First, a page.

MP2 to F4V MP2 to F4V

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Converter MP2 to F4V

MP2 is an extension of compressed MPEG Layer II audio files. This type of file is still the standard format for digital television and radio. However, most users prefer the MP3 format. The MP2 file is compatible with most portable audio players. We emphasize that for certain devices it is necessary to convert MP2 files to MP3 format. Note that MP2 files are not identical to MPEG-2 video files. Typically, an MPEG-2 video file is used as an MPG extension. In some cases, MP2 files are called musicam files, which cannot be considered correct. In the 80s of the last century, specialists developed many versions of MP files. It was then that the developers of the International Standardization Organization Moving Picture Experts Group (MPEG) were engaged in new standards for digital encoding of audio and video data. Part of the initial release of the MP1 files were 3 separate layers of the audio file. In the 90s, they developed the MP2 format. To this day, this format is used for digital television and radio broadcasting. Due to its broad support for MPEG-1, MP2 files can be played, saved, converted and edited by a multitude of multimedia players and audio editors on a wide variety of platforms and operating systems.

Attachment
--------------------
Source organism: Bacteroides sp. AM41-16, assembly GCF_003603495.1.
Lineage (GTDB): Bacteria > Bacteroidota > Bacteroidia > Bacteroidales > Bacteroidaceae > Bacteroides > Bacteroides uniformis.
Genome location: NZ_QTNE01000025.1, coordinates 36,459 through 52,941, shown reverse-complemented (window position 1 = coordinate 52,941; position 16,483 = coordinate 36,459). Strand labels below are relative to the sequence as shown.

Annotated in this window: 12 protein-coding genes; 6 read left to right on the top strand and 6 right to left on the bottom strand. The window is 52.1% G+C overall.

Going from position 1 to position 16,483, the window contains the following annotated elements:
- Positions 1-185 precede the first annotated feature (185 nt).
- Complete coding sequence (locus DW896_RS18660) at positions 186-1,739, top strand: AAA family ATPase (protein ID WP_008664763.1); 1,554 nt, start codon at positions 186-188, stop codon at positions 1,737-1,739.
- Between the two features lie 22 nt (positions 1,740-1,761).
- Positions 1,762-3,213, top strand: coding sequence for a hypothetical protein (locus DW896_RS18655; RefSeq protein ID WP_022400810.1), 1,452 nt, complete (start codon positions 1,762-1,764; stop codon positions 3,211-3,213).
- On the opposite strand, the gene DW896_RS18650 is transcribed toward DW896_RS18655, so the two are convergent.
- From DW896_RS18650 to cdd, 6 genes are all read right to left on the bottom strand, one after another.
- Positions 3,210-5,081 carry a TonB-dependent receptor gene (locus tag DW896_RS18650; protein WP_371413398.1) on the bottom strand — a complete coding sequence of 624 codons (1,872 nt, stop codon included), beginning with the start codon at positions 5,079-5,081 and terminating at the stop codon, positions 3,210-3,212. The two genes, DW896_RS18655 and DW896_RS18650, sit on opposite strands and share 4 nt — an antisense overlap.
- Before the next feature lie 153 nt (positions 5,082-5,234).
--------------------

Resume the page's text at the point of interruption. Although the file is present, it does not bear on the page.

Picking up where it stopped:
F4V is a well-known flash video format developed by Adobe System. It is supported by Adobe Flash Player. Currently, approximately 80% of online videos are transmitted using Adobe Flash technology. Files with the F4V extension are called a container format. The F4V format, in comparison with other files of the FLV category, uses boxes to store information. In addition to devices with an operating system from Apple, these files can play almost all browsers that support flash video playback. F4V files resemble .FLV files, but use “blocks” to store data. Examples of blocks that are supported by the F4V format include meta block (metadata), moov block (file header), ftyp block (requested player tools), uda block (user data in free form), etc. The format container, in the development of which the ISO Media File Format was used, initially used the Quick Time Container Format from Apple. Compared to the old FLV format, the F4V format is fully compatible with the h.264 and ACC formats. This provides an opportunity to use other container formats.

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